If someone says “you can lead a horse to water, but you can’t make it drink,” it means that you can provide someone with a golden opportunity, making it easy for them to do something, but you can’t force them to take it if they don’t want to.
Example: Brock doesn’t have a job, and he’ll probably be evicted from his apartment soon because he’s struggling to pay rent. Knowing his friend’s plight, Carl took some money out of savings and offered it to Brock. However, Brock refused the money, even though his friend insisted he take it.
Carl was dumbfounded by his friend’s decision. “I can’t believe he’d decline my offer,” he told his dad, “especially because he needs the money so badly.”
“Well,” said his father, “you can lead a horse to water, but you can’t make it drink.”
The Origin Of ‘You Can Lead a Horse To Water…’
Where does the phrase “you can lead a horse to water, but you can’t make it drink” come from? It sounds like something horseback riders have had trouble dealing with many times before. Imagine it! It’s a beautiful sunny day and you’re out horseback riding. As time goes by, you and your horse become thirsty. You might have a water bottle handy for such situations, but quenching the thirst of that horse won’t be so easy.
Indeed, horses are big animals and that means they are big drinkers. In fact, they can drink anywhere between 5-15 gallons of waters a day. However, this amount varies depending on a few factors, such as the temperature outside and how hard the horse has been working.
Anyways, to sate the horse’s thirst, you lead them to a nearby water source. But after getting there, the horse doesn’t want to drink, and since it’s bigger and stronger than you, you can’t force it to take a drink either. How frustrating! You’ve made it so simple for the horse to help itself, yet it refuses to take this golden opportunity you’ve given them. Well, today, this very situation is applied to people who, like the horse, do not take advantage of the opportunities given them.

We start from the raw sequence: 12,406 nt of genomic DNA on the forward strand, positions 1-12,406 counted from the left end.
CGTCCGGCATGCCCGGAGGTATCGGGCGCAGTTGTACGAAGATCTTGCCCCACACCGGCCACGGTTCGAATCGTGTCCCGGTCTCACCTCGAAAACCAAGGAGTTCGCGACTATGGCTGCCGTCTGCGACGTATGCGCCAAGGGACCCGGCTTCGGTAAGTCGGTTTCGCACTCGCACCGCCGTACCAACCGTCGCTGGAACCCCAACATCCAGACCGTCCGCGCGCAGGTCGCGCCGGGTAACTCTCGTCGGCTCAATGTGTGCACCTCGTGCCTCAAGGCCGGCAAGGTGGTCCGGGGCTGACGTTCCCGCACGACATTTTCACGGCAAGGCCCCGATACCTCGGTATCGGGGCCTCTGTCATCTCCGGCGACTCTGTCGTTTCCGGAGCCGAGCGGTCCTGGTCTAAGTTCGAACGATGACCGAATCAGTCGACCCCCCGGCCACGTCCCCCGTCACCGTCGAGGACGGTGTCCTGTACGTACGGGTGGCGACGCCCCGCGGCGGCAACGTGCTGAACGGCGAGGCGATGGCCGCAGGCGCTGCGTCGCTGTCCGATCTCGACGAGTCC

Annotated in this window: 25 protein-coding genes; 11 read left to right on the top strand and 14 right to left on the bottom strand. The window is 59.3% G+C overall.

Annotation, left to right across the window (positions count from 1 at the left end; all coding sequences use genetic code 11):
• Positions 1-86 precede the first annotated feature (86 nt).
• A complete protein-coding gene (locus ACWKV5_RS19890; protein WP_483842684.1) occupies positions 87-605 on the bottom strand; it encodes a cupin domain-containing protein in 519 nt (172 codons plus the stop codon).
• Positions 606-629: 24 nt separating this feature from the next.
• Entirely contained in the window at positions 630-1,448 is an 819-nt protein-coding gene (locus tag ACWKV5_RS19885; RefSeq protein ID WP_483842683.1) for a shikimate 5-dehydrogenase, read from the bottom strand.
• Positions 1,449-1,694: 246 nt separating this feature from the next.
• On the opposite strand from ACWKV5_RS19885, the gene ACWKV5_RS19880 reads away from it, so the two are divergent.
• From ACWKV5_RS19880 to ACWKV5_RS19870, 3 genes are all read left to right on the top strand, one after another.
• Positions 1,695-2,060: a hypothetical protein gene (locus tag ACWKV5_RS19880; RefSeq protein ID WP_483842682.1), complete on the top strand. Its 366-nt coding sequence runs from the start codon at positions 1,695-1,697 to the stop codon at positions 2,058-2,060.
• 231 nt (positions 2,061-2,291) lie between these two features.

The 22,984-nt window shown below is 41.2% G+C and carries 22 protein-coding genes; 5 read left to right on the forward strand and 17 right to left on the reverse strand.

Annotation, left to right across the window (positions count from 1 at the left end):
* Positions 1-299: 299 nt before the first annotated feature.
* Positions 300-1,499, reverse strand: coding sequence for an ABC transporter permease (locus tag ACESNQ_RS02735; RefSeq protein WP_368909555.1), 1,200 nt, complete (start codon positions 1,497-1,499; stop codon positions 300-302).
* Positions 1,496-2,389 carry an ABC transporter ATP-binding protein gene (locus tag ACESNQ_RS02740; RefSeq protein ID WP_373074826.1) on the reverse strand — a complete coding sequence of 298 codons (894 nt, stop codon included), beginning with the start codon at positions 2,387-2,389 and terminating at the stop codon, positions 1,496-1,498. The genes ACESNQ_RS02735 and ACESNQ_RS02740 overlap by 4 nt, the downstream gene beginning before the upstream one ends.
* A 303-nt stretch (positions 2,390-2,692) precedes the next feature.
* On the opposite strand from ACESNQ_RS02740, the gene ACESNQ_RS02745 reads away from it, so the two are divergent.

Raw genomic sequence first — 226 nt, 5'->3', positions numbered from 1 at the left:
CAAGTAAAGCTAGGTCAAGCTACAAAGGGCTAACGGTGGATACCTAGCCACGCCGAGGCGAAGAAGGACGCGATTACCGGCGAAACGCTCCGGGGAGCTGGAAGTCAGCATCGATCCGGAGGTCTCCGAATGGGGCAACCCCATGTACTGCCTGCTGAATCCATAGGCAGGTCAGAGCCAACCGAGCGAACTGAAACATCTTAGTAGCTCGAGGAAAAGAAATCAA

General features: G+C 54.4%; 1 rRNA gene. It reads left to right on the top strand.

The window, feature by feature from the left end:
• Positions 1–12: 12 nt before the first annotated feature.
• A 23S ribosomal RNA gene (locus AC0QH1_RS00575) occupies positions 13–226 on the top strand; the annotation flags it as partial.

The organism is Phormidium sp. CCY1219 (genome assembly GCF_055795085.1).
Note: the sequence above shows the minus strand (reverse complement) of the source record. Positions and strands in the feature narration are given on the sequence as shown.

Okay, so… who came up with the expression? Here’s what is known:
This expression (or at least, the idea of it) is said to go back to at least the 12th century. It was written in a book called Old English Homilies, 1175:
“Hwa is thet mei thet hors wettrien the him-self nule drinken?
[Who can give water to the horse that will not drink of its own accord?]
[Who is he that may water the horse and not drink himself?]”
Note: This quote may or may not share a connection with this proverb. I say this because of the translation. With the first translation (seen in the first set of brackets above), it does sound like what’s being said is related to the proverb that we know today. However, if the second translation is actually the correct one, then the quote is simply talking about a man giving water to his horse and also taking a drink himself. If that’s the case, then what would that have to do with the proverb? Nothing! So the question is, which translation is accurate? I’m not so sure.
Alright, so we know the proverb possibly goes back to the year 1175. Now, what’s more certain is that it definitely does go back to the 16th century. For example, it was used in a book at that time by John Heywood called A Dialogue Conteinyng The Nomber in effect of all the Prouerbes in the English Tongue, 1546:
“A man may well bryng a horse to the water, but he can not make hym drynke without he will.”
Examples For “You Can Lead a Horse to Water, But You Can’t Make It Drink”
- My friend John wanted to eat healthier, but he’s unsure where to start. I gave him some advice on the subject and even linked him to a website with step by step instructions on how to prepare cheap and healthy meals quickly.
But despite all of the help, John’s eating habits did not change. Thus, as the saying goes, you can lead a horse to water, but you can’t make it drink.